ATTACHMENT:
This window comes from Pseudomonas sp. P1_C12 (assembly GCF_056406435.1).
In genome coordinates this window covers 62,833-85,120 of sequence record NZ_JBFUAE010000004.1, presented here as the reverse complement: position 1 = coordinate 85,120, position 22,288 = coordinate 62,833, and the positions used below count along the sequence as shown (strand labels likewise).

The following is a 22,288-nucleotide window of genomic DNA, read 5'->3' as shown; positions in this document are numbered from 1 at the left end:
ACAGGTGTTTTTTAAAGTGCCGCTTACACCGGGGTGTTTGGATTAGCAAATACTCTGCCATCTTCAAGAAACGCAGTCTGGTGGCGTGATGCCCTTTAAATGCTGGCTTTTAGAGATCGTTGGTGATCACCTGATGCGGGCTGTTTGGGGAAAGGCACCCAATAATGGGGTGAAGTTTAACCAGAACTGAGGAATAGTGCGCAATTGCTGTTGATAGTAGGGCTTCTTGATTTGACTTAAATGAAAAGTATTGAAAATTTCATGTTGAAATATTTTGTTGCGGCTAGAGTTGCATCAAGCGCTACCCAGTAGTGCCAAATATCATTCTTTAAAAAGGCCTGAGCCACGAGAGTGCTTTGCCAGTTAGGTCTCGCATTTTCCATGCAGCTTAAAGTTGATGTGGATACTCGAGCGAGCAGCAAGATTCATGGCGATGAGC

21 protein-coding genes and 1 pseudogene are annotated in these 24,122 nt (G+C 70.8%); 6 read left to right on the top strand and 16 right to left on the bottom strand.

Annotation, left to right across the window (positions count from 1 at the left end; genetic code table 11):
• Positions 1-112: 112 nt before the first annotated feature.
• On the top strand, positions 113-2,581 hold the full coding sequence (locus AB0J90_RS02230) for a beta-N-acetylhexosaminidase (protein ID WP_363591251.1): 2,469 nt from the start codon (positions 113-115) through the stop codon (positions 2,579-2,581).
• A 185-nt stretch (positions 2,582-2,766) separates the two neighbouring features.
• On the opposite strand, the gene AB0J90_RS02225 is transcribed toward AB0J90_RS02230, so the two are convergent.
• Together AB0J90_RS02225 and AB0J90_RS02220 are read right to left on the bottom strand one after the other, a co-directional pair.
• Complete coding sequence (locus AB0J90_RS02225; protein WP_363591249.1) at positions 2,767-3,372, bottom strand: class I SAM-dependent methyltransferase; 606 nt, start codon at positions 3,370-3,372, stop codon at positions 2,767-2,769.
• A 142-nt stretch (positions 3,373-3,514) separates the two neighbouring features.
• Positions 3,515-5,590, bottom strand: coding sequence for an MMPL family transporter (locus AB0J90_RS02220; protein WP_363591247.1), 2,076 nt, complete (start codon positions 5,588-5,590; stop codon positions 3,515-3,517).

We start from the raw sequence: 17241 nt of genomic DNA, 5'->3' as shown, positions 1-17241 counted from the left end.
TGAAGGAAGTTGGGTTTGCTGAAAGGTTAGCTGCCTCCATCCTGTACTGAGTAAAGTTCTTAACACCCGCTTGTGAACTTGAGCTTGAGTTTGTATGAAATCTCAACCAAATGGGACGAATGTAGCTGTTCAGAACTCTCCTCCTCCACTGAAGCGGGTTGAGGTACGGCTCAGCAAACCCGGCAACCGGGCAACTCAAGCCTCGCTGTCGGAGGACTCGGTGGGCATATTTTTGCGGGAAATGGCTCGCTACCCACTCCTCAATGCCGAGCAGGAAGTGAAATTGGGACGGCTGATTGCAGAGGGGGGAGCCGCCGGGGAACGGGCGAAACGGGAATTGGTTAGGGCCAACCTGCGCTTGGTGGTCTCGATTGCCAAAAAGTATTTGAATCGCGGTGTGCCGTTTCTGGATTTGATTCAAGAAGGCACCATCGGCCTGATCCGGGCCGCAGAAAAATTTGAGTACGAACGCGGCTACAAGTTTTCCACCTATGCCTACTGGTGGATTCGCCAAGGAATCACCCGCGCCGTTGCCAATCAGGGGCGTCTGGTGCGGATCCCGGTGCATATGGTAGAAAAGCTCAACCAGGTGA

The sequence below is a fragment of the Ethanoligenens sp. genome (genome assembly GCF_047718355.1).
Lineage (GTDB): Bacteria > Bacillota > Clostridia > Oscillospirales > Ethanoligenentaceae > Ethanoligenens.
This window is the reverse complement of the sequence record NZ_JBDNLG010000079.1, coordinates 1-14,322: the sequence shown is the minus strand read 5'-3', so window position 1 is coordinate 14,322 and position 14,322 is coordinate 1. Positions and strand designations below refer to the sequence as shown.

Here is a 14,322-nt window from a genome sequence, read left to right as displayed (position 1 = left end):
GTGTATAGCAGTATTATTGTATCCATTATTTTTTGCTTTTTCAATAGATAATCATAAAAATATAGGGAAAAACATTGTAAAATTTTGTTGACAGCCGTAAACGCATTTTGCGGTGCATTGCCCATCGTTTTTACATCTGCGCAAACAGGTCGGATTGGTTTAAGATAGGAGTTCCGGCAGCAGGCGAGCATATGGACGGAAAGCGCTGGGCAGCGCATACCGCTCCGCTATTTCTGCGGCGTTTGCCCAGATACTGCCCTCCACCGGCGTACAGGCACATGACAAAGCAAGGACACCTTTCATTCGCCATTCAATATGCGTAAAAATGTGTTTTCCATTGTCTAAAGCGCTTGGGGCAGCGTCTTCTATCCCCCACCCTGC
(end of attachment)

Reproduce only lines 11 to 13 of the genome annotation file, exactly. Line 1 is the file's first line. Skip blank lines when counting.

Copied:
• Together AB0J90_RS02225 and AB0J90_RS02220 are read right to left on the bottom strand one after the other, a co-directional pair.
• Complete coding sequence (locus AB0J90_RS02225; protein WP_363591249.1) at positions 2,767-3,372, bottom strand: class I SAM-dependent methyltransferase; 606 nt, start codon at positions 3,370-3,372, stop codon at positions 2,767-2,769.
• A 142-nt stretch (positions 3,373-3,514) separates the two neighbouring features.